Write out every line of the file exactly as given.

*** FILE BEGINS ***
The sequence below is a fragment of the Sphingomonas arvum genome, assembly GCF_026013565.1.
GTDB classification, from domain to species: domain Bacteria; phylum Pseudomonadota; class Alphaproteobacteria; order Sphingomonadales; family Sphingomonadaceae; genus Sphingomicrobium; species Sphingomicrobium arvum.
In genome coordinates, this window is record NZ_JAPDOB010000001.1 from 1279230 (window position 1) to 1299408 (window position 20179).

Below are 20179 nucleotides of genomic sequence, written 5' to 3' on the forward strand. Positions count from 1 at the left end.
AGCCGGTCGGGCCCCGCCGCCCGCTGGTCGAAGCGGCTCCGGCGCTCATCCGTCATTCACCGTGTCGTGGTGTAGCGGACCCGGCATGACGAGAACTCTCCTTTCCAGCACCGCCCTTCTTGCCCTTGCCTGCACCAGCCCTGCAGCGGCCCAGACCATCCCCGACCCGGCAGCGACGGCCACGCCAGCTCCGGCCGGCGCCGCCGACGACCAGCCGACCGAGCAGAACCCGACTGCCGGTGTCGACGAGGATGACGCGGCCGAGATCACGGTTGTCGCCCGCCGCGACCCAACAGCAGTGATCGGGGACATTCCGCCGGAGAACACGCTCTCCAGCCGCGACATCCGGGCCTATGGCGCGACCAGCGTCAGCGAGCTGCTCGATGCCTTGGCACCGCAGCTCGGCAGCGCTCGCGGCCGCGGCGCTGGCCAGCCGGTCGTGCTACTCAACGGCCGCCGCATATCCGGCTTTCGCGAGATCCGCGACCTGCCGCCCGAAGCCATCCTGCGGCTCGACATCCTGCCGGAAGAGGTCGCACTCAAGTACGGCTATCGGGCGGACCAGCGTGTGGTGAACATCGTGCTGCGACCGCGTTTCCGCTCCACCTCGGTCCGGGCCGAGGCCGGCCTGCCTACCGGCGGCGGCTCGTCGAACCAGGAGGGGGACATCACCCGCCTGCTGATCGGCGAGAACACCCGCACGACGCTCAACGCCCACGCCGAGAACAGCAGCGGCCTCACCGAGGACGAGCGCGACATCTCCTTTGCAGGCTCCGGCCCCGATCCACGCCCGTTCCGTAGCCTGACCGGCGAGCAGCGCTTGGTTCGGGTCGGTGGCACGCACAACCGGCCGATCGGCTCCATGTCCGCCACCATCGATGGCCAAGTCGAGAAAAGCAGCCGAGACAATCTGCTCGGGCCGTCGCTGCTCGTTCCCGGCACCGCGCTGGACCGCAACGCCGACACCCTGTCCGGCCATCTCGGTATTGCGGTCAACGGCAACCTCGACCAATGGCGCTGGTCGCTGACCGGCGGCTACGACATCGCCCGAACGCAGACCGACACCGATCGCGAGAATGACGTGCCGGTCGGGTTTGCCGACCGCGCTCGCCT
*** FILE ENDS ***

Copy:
The sequence below is a fragment of the Sphingomonas arvum genome, assembly GCF_026013565.1.
GTDB classification, from domain to species: domain Bacteria; phylum Pseudomonadota; class Alphaproteobacteria; order Sphingomonadales; family Sphingomonadaceae; genus Sphingomicrobium; species Sphingomicrobium arvum.
In genome coordinates, this window is record NZ_JAPDOB010000001.1 from 1279230 (window position 1) to 1299408 (window position 20179).

Below are 20179 nucleotides of genomic sequence, written 5' to 3' on the forward strand. Positions count from 1 at the left end.
AGCCGGTCGGGCCCCGCCGCCCGCTGGTCGAAGCGGCTCCGGCGCTCATCCGTCATTCACCGTGTCGTGGTGTAGCGGACCCGGCATGACGAGAACTCTCCTTTCCAGCACCGCCCTTCTTGCCCTTGCCTGCACCAGCCCTGCAGCGGCCCAGACCATCCCCGACCCGGCAGCGACGGCCACGCCAGCTCCGGCCGGCGCCGCCGACGACCAGCCGACCGAGCAGAACCCGACTGCCGGTGTCGACGAGGATGACGCGGCCGAGATCACGGTTGTCGCCCGCCGCGACCCAACAGCAGTGATCGGGGACATTCCGCCGGAGAACACGCTCTCCAGCCGCGACATCCGGGCCTATGGCGCGACCAGCGTCAGCGAGCTGCTCGATGCCTTGGCACCGCAGCTCGGCAGCGCTCGCGGCCGCGGCGCTGGCCAGCCGGTCGTGCTACTCAACGGCCGCCGCATATCCGGCTTTCGCGAGATCCGCGACCTGCCGCCCGAAGCCATCCTGCGGCTCGACATCCTGCCGGAAGAGGTCGCACTCAAGTACGGCTATCGGGCGGACCAGCGTGTGGTGAACATCGTGCTGCGACCGCGTTTCCGCTCCACCTCGGTCCGGGCCGAGGCCGGCCTGCCTACCGGCGGCGGCTCGTCGAACCAGGAGGGGGACATCACCCGCCTGCTGATCGGCGAGAACACCCGCACGACGCTCAACGCCCACGCCGAGAACAGCAGCGGCCTCACCGAGGACGAGCGCGACATCTCCTTTGCAGGCTCCGGCCCCGATCCACGCCCGTTCCGTAGCCTGACCGGCGAGCAGCGCTTGGTTCGGGTCGGTGGCACGCACAACCGGCCGATCGGCTCCATGTCCGCCACCATCGATGGCCAAGTCGAGAAAAGCAGCCGAGACAATCTGCTCGGGCCGTCGCTGCTCGTTCCCGGCACCGCGCTGGACCGCAACGCCGACACCCTGTCCGGCCATCTCGGTATTGCGGTCAACGGCAACCTCGACCAATGGCGCTGGTCGCTGACCGGCGGCTACGACATCGCCCGAACGCAGACCGACACCGATCGCGAGAATGACGTGCCGGTCGGGTTTGCCGACCGCGCTCGCCT